Onboarding employees is an extremely important and often neglected practice.
All too often employers simply show new team members where the paper clips are and how to use the computer system, but they don’t show them the organization’s service standards or how to treat customers.
The first days on the job are often no different than the employee’s total experience, a lack of training lies at the heart of many challenges they face. Onboarding a new employee should represent a microcosm of everything you want from not only your relationships with your employees but also their relationships with your customers.
How much you care about your employees will be demonstrated by how much you care to give them the tools to succeed when they join your team.
How much your employees care about your customers will be reflected by the cultural values you instill in them from the start.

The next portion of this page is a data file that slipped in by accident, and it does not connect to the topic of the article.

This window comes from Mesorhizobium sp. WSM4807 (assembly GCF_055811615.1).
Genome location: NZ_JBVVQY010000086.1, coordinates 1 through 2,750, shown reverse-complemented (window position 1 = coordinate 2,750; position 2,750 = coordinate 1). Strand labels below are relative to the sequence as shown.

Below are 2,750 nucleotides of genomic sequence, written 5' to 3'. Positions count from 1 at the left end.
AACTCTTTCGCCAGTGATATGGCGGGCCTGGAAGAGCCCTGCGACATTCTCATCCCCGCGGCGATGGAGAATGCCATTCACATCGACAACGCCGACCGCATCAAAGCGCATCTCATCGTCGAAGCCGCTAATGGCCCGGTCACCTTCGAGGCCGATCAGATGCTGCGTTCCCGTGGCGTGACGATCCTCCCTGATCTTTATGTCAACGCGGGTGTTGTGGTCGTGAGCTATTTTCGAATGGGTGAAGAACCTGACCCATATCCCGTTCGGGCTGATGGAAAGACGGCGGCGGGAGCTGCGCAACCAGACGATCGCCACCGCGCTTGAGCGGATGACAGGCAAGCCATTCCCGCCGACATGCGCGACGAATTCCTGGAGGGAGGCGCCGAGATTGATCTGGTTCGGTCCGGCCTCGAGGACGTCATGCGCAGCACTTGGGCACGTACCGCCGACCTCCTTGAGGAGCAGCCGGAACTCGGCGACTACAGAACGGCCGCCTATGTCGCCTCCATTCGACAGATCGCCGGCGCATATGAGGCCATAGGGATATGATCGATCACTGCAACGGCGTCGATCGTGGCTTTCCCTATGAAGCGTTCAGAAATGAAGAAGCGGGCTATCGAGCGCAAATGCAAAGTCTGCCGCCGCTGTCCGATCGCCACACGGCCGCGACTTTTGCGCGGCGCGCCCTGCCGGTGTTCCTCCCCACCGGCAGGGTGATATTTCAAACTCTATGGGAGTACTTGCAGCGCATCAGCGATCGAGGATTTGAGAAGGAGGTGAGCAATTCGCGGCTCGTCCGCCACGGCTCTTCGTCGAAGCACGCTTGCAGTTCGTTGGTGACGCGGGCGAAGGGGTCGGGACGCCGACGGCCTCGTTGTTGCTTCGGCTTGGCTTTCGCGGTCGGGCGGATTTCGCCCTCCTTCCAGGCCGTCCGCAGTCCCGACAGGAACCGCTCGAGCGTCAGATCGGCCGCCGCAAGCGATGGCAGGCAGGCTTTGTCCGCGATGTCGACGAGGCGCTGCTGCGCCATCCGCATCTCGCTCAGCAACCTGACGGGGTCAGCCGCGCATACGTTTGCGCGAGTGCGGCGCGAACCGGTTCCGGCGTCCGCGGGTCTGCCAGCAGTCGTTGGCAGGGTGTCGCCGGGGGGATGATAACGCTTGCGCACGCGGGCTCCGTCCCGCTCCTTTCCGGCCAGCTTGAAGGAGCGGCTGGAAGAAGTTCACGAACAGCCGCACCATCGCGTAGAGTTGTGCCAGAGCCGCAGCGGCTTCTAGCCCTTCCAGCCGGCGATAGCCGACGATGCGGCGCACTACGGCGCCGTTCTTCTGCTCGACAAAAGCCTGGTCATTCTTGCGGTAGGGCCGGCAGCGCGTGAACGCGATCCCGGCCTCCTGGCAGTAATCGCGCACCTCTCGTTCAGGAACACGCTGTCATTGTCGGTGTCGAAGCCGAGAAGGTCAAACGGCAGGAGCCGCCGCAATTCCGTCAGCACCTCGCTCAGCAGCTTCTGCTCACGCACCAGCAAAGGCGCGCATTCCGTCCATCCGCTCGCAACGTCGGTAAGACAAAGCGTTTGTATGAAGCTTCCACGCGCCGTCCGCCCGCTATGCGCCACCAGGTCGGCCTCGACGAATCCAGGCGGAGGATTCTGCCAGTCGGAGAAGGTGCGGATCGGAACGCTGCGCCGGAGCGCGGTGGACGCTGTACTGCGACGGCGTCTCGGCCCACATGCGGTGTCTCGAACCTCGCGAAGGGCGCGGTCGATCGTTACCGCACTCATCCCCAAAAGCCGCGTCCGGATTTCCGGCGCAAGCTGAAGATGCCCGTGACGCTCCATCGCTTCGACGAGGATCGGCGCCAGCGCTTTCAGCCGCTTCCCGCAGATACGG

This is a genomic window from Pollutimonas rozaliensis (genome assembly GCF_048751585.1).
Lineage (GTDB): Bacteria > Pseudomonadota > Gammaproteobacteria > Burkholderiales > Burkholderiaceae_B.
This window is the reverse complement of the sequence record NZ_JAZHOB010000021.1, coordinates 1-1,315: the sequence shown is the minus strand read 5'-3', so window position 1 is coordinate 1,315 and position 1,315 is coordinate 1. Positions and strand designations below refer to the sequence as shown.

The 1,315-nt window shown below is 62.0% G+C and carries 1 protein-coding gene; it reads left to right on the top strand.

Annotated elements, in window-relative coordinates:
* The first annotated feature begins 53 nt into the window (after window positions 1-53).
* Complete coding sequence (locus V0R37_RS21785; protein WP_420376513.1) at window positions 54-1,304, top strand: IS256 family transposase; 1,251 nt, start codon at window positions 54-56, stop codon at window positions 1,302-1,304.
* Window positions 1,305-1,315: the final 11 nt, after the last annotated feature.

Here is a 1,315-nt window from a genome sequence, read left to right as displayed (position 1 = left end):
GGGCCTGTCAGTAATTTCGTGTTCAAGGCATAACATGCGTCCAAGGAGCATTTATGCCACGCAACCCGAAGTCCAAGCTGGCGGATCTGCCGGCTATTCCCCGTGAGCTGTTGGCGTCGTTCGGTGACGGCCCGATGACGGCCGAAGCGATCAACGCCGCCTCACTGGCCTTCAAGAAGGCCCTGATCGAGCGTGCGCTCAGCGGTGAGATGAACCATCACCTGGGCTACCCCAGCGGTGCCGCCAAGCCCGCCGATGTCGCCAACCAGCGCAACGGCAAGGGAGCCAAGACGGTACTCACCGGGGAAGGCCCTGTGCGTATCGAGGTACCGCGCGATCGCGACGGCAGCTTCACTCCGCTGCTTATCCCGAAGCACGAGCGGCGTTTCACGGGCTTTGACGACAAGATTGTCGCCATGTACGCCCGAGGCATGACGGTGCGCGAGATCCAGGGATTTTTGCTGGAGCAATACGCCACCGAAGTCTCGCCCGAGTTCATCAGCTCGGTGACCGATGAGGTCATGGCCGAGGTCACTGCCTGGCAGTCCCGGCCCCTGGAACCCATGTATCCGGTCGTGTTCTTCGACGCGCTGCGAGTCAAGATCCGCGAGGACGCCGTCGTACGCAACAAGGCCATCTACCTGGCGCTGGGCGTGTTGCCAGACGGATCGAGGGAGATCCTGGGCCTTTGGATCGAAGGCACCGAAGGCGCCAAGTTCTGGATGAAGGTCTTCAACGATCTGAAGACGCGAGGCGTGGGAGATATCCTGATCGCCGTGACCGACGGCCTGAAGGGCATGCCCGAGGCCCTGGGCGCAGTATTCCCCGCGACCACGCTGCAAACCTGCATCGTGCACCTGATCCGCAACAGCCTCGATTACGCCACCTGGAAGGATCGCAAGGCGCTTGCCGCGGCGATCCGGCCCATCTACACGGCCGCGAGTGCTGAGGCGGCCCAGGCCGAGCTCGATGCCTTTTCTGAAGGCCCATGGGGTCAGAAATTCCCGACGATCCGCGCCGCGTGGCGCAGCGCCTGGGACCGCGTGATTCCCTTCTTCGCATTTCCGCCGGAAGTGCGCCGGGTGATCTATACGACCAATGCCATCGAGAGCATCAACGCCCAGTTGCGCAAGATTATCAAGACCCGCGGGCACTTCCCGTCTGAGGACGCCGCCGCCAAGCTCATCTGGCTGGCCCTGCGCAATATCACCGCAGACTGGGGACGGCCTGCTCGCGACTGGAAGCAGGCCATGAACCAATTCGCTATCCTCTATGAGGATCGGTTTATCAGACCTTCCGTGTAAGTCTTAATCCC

Too often, an organization’s approach to onboarding reflects the organization’s priorities.
As a small business owner, I’ve succeeded at onboarding, and I’ve failed at onboarding.
In retail, sometimes you’re down multiple shifts, and you need to get bodies on the floor. It happens.
However, over time, I came to realize that effective, complete onboarding always paid dividends far in excess of the investment made.
Sure, on occasion you will have to make concessions to dire circumstances, but even if it is painful in the moment, going out of your way to give employees the cultural education and service tools they need to create great customer experiences always pays off in the long run.
For a few extra thoughts on onboarding employees, check out this video shot at Medallia’s Experience 2017 conference (to which I was given a ticket).
By Adam Toporek. Adam Toporek is an internationally recognized customer service expert, keynote speaker, and workshop leader. He is the author of Be Your Customer's Hero: Real-World Tips & Techniques for the Service Front Lines (2015), as well as the founder of the popular Customers That Stick® blog and co-host of the Crack the Customer Code podcast.